As mentioned above protein is very good at stabilising blood sugar levels, but can also have other benefits to stress as well. Protein is made up of building blocks called amino acids. Research shows different amino acids can affect different parts of the body – some have been shown to promote the release of melatonin – this is the sleep hormone, and sleep can often get disturbed when stressed, but some also can help promote relaxation. Protein doesn’t just need to come from animal sources, but can come from plant sources as well such as chickpeas, lentils, tofu, kidney beans, quinoa, nuts and seeds.
These are a group of vitamins that all work together to help our energy, mood and neurotransmitters. These vitamins are water soluble which means our body can not store them so we need a really good daily supply. Our bodies also use these up during the stress response, so if you have a lot of stress you can find that you can easily become depleted in B vitamins leaving you feeling tired, low and unable to easily concentrate. B vitamins are found in whole-grains, meat, nuts seeds and green leafy vegetables. Sometimes, when we have a lot of stress we need to give our bodies an extra boost of these key vitamins through supplementation (as long as it is safe for you to do so) If you want to do this, I would advise getting a B complex which is a mixture of all the B vitamins together. If we just supplement one, it can displace how well we absorb the other B vitamins so having them in one combination is often advisable.
This is an essential fatty acid and found in oily fish, walnut oil, soya beans, chia seeds, flaxseeds. Walnuts and edamame beans. Omega 3 is known for its anti-inflammatory effects but also is key in promoting a healthy nervous system and healthy brain function. Try boosting your intake of omega 3 foods, although if you are really struggling speak to me about getting this through supplement form.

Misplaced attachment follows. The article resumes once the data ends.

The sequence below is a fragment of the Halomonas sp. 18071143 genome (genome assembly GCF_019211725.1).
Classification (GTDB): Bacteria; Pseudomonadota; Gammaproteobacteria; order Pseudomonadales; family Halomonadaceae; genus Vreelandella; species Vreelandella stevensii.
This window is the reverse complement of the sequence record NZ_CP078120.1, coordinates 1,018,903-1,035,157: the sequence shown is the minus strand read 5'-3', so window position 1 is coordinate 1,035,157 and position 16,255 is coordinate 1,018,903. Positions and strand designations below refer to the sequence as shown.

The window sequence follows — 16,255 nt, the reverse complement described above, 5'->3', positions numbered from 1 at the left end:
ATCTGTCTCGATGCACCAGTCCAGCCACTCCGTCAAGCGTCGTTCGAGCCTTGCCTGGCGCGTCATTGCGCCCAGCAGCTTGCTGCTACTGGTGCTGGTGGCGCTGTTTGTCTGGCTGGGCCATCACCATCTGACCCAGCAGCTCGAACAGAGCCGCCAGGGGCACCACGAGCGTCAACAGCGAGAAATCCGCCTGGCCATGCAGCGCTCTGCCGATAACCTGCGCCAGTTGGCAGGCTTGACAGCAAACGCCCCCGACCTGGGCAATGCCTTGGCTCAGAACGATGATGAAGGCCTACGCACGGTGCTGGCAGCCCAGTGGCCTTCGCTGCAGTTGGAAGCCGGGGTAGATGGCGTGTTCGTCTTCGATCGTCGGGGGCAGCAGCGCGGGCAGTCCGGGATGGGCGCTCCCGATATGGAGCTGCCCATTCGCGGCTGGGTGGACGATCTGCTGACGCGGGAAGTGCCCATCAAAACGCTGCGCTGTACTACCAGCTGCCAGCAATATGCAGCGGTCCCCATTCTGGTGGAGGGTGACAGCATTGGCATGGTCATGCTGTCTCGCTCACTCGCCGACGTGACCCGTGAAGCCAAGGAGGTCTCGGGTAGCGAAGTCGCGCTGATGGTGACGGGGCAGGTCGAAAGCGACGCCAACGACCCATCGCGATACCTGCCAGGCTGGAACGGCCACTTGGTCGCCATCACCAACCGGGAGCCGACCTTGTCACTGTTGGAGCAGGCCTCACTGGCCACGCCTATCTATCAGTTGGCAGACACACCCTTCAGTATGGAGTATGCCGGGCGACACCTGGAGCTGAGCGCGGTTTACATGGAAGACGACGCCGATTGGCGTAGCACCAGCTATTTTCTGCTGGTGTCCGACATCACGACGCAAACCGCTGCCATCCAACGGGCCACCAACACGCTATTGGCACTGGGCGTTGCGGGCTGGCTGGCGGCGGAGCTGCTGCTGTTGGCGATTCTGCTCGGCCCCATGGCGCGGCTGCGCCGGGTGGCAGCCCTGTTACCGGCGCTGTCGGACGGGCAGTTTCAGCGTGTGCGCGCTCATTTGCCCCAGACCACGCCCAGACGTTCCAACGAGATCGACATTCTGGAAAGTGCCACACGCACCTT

This is an adaptogenic herb that many report to help the body build up its resilience to stress. If you have long term or going stress, this is certainly something to consider taking (as long as it is safe for you to do so) as a supplementation
Don’t forget to think about our lifestyle factors…
When reducing stress, it is important to remember that the body and mind are intrinsically linked, and you cant focus on balancing one without the other.
Many of us are now being asked to work from home, which means we wont have a clear cut off from work having a work/ home life balance.
If you can, try and find one space in your house that you will use for work, and at the end of the working day turn off your laptop/ computer and step away from that space. Always being ‘on’ and contactable can be incredibly draining, and it is really important to find the balance and switch off.
There are lots of mindfulness apps that can really help – headspace and calm are just two examples. They are often just 10 minutes a day to help calm the mind, give you time to breath properly and help switch off the physical reactions of being in phase 1 and phase 2 of the stress response.
With all things, be patient with your self. Take time in the day to plan for your wellbeing and see if you can implement any of these changes to help support your body against the stress response. You will be surprised the difference even a few small changes can make to how you feel physically and emotionally.